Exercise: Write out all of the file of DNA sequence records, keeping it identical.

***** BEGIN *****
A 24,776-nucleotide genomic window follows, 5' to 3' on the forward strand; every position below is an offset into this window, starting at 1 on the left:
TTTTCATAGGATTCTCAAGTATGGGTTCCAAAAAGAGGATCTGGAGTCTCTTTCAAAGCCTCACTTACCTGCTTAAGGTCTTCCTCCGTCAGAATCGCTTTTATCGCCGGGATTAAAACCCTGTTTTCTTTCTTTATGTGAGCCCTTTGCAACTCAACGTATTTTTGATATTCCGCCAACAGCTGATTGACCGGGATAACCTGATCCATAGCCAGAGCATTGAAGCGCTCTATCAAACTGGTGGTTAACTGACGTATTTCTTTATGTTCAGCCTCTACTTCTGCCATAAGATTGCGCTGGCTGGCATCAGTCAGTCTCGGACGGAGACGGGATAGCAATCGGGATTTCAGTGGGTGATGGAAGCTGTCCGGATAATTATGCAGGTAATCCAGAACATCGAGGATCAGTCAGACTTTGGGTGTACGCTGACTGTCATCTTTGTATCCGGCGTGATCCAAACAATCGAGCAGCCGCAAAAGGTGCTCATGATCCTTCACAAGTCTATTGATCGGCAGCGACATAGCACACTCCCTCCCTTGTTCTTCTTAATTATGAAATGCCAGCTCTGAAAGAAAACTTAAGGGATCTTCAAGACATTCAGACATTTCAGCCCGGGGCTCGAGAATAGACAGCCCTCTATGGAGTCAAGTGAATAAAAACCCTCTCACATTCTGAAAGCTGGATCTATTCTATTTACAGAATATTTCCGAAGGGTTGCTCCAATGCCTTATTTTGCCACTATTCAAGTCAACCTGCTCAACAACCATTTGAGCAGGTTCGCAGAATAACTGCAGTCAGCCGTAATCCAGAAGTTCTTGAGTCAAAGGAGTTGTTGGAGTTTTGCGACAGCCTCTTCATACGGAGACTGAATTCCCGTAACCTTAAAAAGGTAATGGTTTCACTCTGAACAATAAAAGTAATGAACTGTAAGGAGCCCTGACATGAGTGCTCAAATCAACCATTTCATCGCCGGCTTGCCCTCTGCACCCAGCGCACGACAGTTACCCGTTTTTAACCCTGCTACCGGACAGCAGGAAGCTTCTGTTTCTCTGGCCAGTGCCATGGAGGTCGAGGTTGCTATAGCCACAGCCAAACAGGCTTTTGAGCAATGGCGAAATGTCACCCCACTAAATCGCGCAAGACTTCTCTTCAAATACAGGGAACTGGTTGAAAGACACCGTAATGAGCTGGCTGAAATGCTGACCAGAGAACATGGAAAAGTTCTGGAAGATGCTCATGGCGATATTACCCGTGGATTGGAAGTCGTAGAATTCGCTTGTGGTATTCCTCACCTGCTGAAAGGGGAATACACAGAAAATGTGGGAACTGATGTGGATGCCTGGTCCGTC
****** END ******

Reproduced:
A 24,776-nucleotide genomic window follows, 5' to 3' on the forward strand; every position below is an offset into this window, starting at 1 on the left:
TTTTCATAGGATTCTCAAGTATGGGTTCCAAAAAGAGGATCTGGAGTCTCTTTCAAAGCCTCACTTACCTGCTTAAGGTCTTCCTCCGTCAGAATCGCTTTTATCGCCGGGATTAAAACCCTGTTTTCTTTCTTTATGTGAGCCCTTTGCAACTCAACGTATTTTTGATATTCCGCCAACAGCTGATTGACCGGGATAACCTGATCCATAGCCAGAGCATTGAAGCGCTCTATCAAACTGGTGGTTAACTGACGTATTTCTTTATGTTCAGCCTCTACTTCTGCCATAAGATTGCGCTGGCTGGCATCAGTCAGTCTCGGACGGAGACGGGATAGCAATCGGGATTTCAGTGGGTGATGGAAGCTGTCCGGATAATTATGCAGGTAATCCAGAACATCGAGGATCAGTCAGACTTTGGGTGTACGCTGACTGTCATCTTTGTATCCGGCGTGATCCAAACAATCGAGCAGCCGCAAAAGGTGCTCATGATCCTTCACAAGTCTATTGATCGGCAGCGACATAGCACACTCCCTCCCTTGTTCTTCTTAATTATGAAATGCCAGCTCTGAAAGAAAACTTAAGGGATCTTCAAGACATTCAGACATTTCAGCCCGGGGCTCGAGAATAGACAGCCCTCTATGGAGTCAAGTGAATAAAAACCCTCTCACATTCTGAAAGCTGGATCTATTCTATTTACAGAATATTTCCGAAGGGTTGCTCCAATGCCTTATTTTGCCACTATTCAAGTCAACCTGCTCAACAACCATTTGAGCAGGTTCGCAGAATAACTGCAGTCAGCCGTAATCCAGAAGTTCTTGAGTCAAAGGAGTTGTTGGAGTTTTGCGACAGCCTCTTCATACGGAGACTGAATTCCCGTAACCTTAAAAAGGTAATGGTTTCACTCTGAACAATAAAAGTAATGAACTGTAAGGAGCCCTGACATGAGTGCTCAAATCAACCATTTCATCGCCGGCTTGCCCTCTGCACCCAGCGCACGACAGTTACCCGTTTTTAACCCTGCTACCGGACAGCAGGAAGCTTCTGTTTCTCTGGCCAGTGCCATGGAGGTCGAGGTTGCTATAGCCACAGCCAAACAGGCTTTTGAGCAATGGCGAAATGTCACCCCACTAAATCGCGCAAGACTTCTCTTCAAATACAGGGAACTGGTTGAAAGACACCGTAATGAGCTGGCTGAAATGCTGACCAGAGAACATGGAAAAGTTCTGGAAGATGCTCATGGCGATATTACCCGTGGATTGGAAGTCGTAGAATTCGCTTGTGGTATTCCTCACCTGCTGAAAGGGGAATACACAGAAAATGTGGGAACTGATGTGGATGCCTGGTCCGTC